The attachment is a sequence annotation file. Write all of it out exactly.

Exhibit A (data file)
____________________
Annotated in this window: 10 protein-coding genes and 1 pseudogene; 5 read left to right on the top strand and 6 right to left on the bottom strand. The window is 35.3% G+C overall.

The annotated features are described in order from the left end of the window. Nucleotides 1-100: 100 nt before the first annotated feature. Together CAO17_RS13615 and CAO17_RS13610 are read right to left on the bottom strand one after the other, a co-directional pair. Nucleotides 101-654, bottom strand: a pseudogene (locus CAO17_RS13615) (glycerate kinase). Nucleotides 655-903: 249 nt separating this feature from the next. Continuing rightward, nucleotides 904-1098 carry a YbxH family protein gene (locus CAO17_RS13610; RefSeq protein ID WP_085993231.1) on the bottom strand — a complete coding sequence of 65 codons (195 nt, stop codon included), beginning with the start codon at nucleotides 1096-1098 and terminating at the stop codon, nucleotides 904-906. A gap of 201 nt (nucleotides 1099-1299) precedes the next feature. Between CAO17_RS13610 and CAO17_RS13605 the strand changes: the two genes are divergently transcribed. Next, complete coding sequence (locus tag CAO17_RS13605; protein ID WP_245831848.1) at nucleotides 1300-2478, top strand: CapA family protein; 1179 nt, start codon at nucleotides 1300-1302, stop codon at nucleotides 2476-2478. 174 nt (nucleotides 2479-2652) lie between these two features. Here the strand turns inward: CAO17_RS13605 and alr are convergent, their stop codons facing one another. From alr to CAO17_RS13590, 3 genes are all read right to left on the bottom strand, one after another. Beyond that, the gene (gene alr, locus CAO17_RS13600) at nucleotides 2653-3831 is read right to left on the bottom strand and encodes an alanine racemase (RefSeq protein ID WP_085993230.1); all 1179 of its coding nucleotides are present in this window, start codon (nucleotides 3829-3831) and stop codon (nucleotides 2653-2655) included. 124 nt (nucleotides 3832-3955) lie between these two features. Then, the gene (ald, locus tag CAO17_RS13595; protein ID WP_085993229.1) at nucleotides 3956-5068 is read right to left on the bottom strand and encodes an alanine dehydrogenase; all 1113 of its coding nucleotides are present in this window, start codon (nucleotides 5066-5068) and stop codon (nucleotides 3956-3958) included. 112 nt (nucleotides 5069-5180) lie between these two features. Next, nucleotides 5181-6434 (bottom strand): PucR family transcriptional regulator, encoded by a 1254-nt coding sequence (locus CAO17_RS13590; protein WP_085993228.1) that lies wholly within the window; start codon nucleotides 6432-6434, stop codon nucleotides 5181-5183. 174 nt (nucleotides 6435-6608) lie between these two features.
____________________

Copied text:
Annotated in this window: 10 protein-coding genes and 1 pseudogene; 5 read left to right on the top strand and 6 right to left on the bottom strand. The window is 35.3% G+C overall.

The annotated features are described in order from the left end of the window. Nucleotides 1-100: 100 nt before the first annotated feature. Together CAO17_RS13615 and CAO17_RS13610 are read right to left on the bottom strand one after the other, a co-directional pair. Nucleotides 101-654, bottom strand: a pseudogene (locus CAO17_RS13615) (glycerate kinase). Nucleotides 655-903: 249 nt separating this feature from the next. Continuing rightward, nucleotides 904-1098 carry a YbxH family protein gene (locus CAO17_RS13610; RefSeq protein ID WP_085993231.1) on the bottom strand — a complete coding sequence of 65 codons (195 nt, stop codon included), beginning with the start codon at nucleotides 1096-1098 and terminating at the stop codon, nucleotides 904-906. A gap of 201 nt (nucleotides 1099-1299) precedes the next feature. Between CAO17_RS13610 and CAO17_RS13605 the strand changes: the two genes are divergently transcribed. Next, complete coding sequence (locus tag CAO17_RS13605; protein ID WP_245831848.1) at nucleotides 1300-2478, top strand: CapA family protein; 1179 nt, start codon at nucleotides 1300-1302, stop codon at nucleotides 2476-2478. 174 nt (nucleotides 2479-2652) lie between these two features. Here the strand turns inward: CAO17_RS13605 and alr are convergent, their stop codons facing one another. From alr to CAO17_RS13590, 3 genes are all read right to left on the bottom strand, one after another. Beyond that, the gene (gene alr, locus CAO17_RS13600) at nucleotides 2653-3831 is read right to left on the bottom strand and encodes an alanine racemase (RefSeq protein ID WP_085993230.1); all 1179 of its coding nucleotides are present in this window, start codon (nucleotides 3829-3831) and stop codon (nucleotides 2653-2655) included. 124 nt (nucleotides 3832-3955) lie between these two features. Then, the gene (ald, locus tag CAO17_RS13595; protein ID WP_085993229.1) at nucleotides 3956-5068 is read right to left on the bottom strand and encodes an alanine dehydrogenase; all 1113 of its coding nucleotides are present in this window, start codon (nucleotides 5066-5068) and stop codon (nucleotides 3956-3958) included. 112 nt (nucleotides 5069-5180) lie between these two features. Next, nucleotides 5181-6434 (bottom strand): PucR family transcriptional regulator, encoded by a 1254-nt coding sequence (locus CAO17_RS13590; protein WP_085993228.1) that lies wholly within the window; start codon nucleotides 6432-6434, stop codon nucleotides 5181-5183. 174 nt (nucleotides 6435-6608) lie between these two features.